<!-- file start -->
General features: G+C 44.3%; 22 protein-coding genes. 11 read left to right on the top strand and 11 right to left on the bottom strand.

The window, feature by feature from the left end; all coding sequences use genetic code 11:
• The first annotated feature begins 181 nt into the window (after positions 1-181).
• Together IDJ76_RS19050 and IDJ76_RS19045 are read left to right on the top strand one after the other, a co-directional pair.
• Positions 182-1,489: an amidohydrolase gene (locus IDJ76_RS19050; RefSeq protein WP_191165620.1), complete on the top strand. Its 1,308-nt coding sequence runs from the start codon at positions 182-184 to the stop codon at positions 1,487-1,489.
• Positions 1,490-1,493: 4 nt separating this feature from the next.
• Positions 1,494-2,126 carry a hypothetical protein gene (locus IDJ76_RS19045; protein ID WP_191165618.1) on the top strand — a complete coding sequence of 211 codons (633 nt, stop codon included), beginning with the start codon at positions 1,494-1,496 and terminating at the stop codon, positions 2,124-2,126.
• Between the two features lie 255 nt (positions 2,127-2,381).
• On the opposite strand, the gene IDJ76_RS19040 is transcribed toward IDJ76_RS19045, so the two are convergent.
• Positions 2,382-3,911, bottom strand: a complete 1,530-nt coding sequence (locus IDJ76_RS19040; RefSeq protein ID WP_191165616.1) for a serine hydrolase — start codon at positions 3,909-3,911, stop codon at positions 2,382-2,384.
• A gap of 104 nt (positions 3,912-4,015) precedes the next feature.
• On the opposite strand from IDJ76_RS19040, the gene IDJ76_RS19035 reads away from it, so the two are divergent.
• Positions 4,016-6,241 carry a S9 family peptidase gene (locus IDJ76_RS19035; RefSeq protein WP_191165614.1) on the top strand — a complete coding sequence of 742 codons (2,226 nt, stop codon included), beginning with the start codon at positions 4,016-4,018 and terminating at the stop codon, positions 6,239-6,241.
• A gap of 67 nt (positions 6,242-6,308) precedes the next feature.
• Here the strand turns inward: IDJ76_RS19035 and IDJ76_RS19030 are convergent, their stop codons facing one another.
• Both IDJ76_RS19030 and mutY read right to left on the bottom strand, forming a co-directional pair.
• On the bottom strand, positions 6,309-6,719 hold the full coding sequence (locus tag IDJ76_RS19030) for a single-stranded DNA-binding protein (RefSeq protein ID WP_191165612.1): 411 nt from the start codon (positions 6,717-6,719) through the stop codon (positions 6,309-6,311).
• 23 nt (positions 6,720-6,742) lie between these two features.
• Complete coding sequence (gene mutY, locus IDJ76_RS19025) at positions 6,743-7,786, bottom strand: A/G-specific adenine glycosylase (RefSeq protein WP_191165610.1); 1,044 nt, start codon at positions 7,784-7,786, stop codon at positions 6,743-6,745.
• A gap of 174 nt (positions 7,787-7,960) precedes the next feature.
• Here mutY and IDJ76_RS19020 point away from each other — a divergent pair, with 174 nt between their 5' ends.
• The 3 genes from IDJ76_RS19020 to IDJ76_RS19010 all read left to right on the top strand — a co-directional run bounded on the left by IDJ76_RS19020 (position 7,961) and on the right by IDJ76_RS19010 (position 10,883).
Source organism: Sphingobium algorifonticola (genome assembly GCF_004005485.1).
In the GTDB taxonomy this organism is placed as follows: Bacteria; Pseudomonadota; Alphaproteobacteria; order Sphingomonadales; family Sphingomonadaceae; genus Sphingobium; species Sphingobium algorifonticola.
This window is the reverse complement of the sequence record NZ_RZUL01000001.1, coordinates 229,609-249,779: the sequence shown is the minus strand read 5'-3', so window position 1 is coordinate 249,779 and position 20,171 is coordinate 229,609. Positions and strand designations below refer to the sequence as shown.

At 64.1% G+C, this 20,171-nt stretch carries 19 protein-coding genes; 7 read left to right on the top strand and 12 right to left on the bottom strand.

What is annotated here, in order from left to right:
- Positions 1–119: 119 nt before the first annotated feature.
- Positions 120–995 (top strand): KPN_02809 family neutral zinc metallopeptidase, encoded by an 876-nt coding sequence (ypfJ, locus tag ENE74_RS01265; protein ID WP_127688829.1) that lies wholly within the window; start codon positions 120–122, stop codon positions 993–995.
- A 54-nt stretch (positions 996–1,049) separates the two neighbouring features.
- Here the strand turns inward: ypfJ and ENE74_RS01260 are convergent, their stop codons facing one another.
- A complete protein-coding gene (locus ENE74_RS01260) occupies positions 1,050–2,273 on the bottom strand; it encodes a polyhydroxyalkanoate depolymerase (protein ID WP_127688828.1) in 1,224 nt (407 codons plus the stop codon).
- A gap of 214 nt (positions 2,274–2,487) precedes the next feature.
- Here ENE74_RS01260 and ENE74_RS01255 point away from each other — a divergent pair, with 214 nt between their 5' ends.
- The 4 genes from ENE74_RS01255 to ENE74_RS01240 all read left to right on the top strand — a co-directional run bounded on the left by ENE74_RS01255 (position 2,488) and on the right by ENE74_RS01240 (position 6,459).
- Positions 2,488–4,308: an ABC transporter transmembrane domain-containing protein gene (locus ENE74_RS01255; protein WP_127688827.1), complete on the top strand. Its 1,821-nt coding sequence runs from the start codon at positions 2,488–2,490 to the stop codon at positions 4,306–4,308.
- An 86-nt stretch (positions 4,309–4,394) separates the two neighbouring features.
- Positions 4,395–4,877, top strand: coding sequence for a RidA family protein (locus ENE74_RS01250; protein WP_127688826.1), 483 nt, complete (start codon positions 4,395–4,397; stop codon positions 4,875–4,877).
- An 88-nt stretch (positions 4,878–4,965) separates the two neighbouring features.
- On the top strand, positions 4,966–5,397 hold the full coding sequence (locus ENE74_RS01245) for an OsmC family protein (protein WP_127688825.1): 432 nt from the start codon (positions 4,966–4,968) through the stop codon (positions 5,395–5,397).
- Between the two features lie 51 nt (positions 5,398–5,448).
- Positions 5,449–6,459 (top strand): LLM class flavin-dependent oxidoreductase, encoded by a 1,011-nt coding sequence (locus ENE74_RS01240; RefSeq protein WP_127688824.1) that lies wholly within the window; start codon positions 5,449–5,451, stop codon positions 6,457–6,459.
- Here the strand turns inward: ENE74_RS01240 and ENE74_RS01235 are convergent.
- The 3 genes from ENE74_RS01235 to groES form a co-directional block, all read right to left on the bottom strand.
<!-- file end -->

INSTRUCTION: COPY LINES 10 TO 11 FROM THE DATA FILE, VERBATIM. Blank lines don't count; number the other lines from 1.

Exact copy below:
• Positions 2,382-3,911, bottom strand: a complete 1,530-nt coding sequence (locus IDJ76_RS19040; RefSeq protein ID WP_191165616.1) for a serine hydrolase — start codon at positions 3,909-3,911, stop codon at positions 2,382-2,384.
• A gap of 104 nt (positions 3,912-4,015) precedes the next feature.